I also have a feeling as if my working memory has improved. Things that used to be very engaging for me are now not stimulating enough. It’s as if I now have extra space for other things. If I were to bet, I would say that it is my semantic processing that functions more efficiently. As a result, I am able to organize more information as it appears.

My body is more relaxed. This is surprising, as groups of muscles that are not engaged during sitting in meditation or exercising are significantly more stretched too. I also have a better awareness of my body.

While this leads to an increased sensation of pleasure, it is a disadvantage when it comes to pain: when something hurts, it hurts badly. It took me some time to learn how to redirect my attention outwards in moments of pain.

My concentration is much better; however, only in certain areas. The main improvement is in directing my attention inwards (probably because that is what meditation is all about); directing my attention outwards has improved as well, but significantly less. If I intentionally redirect it outwards, I find it easier to keep focused.

Sense of time
I have a very strong feeling that each day is more and more dense, as if it had more than just 24 hours. When two weeks pass I feel as if it has been a month. This favorably influences my productivity.

Spiritual elation
Many people look for this in meditation. Actually, Vipassana is an extremely grounded technique. As is frequently repeated during the course, the indicator of progress is internal peace, not ecstatic state.

However, I have experienced a few very interesting and pleasant states, and a great deal of the spiritual elation I experienced during the last year came from stability. From time to time I have a tranquil sense of being “just a human,” which is useful, especially when ambitions come to the fore.


Of course, during the last year or so my life was not only about meditating. For this reason, thinking that all these changes were due to the meditation only would be wrong. To be sure, other life experiences, coaching exercises that I perform, or conversations with friends also had a great impact. It is worth mentioning the fact that introducing any habit in itself helps to improve the sense of control over one’s life.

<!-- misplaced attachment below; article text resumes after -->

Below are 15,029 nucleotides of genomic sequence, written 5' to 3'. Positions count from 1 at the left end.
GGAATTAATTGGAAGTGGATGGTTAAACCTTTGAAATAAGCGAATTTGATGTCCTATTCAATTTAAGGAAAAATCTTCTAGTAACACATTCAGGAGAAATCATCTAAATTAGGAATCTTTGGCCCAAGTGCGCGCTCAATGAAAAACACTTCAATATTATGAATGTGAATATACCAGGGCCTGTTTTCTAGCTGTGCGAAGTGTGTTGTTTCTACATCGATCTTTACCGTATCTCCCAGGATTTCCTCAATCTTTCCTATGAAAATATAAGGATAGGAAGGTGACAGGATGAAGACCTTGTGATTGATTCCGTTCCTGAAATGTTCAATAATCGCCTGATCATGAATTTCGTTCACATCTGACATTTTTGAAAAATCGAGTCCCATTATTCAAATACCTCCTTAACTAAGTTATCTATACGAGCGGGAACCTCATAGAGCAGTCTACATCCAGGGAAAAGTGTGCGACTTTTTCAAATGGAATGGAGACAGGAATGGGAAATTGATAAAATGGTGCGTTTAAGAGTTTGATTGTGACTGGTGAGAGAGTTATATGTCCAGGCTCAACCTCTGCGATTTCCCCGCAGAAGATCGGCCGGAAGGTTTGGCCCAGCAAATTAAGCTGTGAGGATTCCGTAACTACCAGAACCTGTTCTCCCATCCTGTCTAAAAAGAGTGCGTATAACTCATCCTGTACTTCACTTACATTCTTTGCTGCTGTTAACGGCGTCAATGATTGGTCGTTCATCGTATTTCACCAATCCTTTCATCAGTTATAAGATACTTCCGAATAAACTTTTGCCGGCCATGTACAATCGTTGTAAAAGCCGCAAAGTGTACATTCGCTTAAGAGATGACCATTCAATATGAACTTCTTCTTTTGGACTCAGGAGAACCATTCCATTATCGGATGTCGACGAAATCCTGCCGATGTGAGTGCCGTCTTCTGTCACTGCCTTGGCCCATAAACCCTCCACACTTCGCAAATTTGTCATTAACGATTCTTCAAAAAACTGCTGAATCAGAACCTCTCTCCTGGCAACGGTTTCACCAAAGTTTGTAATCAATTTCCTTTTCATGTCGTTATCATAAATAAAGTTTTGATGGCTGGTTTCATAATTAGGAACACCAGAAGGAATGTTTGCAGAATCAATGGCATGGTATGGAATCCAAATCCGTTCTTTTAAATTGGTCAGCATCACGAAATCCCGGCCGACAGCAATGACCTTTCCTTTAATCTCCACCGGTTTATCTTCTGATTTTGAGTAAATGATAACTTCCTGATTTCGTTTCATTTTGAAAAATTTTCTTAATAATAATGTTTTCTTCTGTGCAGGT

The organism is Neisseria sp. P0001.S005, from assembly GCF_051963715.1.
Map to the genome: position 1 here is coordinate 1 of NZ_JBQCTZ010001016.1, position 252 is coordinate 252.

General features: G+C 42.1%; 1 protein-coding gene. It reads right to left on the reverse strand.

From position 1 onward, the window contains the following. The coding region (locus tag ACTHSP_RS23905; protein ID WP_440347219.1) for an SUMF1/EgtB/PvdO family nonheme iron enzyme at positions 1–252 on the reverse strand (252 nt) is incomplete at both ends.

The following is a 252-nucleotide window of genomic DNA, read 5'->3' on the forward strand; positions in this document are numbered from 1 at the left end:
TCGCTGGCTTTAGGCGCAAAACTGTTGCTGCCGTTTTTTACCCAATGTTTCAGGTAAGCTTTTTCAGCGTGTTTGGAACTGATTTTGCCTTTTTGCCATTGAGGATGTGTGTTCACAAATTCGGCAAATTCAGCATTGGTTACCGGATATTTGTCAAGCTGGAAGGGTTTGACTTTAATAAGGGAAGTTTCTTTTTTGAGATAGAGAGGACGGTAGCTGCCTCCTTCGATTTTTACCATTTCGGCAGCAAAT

So why have I chosen to list the above changes? Mainly because I have experienced steady progress within these categories during the whole year. I do not dare to claim that other events had no influence on the dynamics of these changes—it may well be that they did. Nonetheless, due to the impossibility of applying scientific methods, I chose the changes that are most probably—at least partly—the result of meditation.


Yes and no. Simple concentration on breathing as a stress reduction method can definitely be done by anybody. However, very active people might have some difficulty sitting still for 20 minutes at the beginning, let alone a whole hour. Still, this is not impossible.

Michael Jordan, famous for his fast-paced lifestyle, used mindfulness practices. The basketball player was able to do a training session at the gym, play an NBA game, play a game of golf, appear at a charity event, visit sick children in a hospice and, play a game of poker with friends, all this within a single day. And he lived like this for months on end. If Michael Jordan can do it—so can you.

Not only is your temperament important, but also the goal that you plan to reach with the help of meditation. If you expect only a temporary reduction of significant stress, I strongly recommend sports, especially running. I will advise meditation to manage minor stresses or in addition to exercising.

If you would like to create some time for yourself, to give yourself a moment to stop and organize your thoughts, look at your life from a distance, or just find a great source of creativity, then I definitely recommend meditation.

You have to bear in mind that there are all kinds of meditation. Some practices called “meditation” are just simple relaxation techniques that you may have witnessed in films about Tibetans. These are helpful too, however, they have little in common with insight meditation. I will discuss the differences between these another time.

You may also like: 5 Common Myths About Meditation

Photo by Neil Gaudet. CC BY-NC 2.0